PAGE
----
Morality clauses

Warren Phelops of K & L Gates LLP examines the risk assessment that has to be undertaken by sponsors prior to entering into sponsorship agreements. He stresses the importance of having an overall understanding of the anticipated benefits, costs and risks. In particular he looks at the very contemporaneous issue of the so-called, ‘Morality Clauses’, which generally obliges both sponsor and sponsee to refrain from actions which will harm the reputation of the others and often outlines the consequences if they do.

The article also examines the difficulty in drafting clauses for certain conduct which may be considered to be morally dubious or publicly reprehensible, yet not illegal, or alleged but not proven, in addition to enforcement mechanisms and consequences for the breach of such a clause.

Sponsorship termination

Jonathan Crystal of Cloister Chambers provides an analysis and expanded case study of a landmark judgment, assessing the consequences of breaching a sponsorship agreement for Eithad Airways (sponsor) and Formula 1 Team Force India (sponsee). The crux of the judgment turned on the fact that Eithad Airways failed to notify Force India that it was in breach of the sponsorship agreement, and failed to allow it an opportunity to remedy the breach. Therefore, the Court held that Etihad Airways had terminated the agreement without just cause and awarded millions of dollars in damages for wrongful repudiation of the agreement, payment of a constructor’s championship bonus and the loss of a chance of the bonus points.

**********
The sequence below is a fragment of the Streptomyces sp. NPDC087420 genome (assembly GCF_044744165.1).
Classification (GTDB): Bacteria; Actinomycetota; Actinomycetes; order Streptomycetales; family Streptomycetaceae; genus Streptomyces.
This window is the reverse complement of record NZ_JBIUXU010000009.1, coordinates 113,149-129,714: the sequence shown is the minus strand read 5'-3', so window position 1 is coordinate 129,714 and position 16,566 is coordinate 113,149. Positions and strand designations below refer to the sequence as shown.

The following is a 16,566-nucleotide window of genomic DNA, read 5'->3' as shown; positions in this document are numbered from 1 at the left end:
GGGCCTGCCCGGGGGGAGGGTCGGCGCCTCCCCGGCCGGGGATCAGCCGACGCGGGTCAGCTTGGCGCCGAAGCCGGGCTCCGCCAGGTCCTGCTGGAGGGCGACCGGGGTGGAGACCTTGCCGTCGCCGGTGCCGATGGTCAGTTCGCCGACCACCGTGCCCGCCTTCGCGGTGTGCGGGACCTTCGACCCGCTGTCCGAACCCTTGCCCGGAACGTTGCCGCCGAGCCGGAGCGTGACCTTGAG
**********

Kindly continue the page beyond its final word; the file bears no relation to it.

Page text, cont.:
Sponsor boycotts

Alastair Cotton of Farrer & Co discusses the issue of fan boycotts and in particular their relevance to sponsors. In the summer of 2010, Manchester United supporters group MUST called for the club’s fans to boycott its sponsors in an attempt to pressurise the Glazer family to sell the club and thus remove the debt burden.

Should such boycotts succeed, they would obviously be very detrimental to sponsors. Cotton argues that most current sponsorship agreements contain very little direct protection for sponsors given that the actions are initiated by an outside third party. Although general disrepute clauses might offer some protection, Cotton suggests that sponsors would be advised to draft more wide ranging protection with, in some cases, specific clauses. He also highlights the difficulties faced<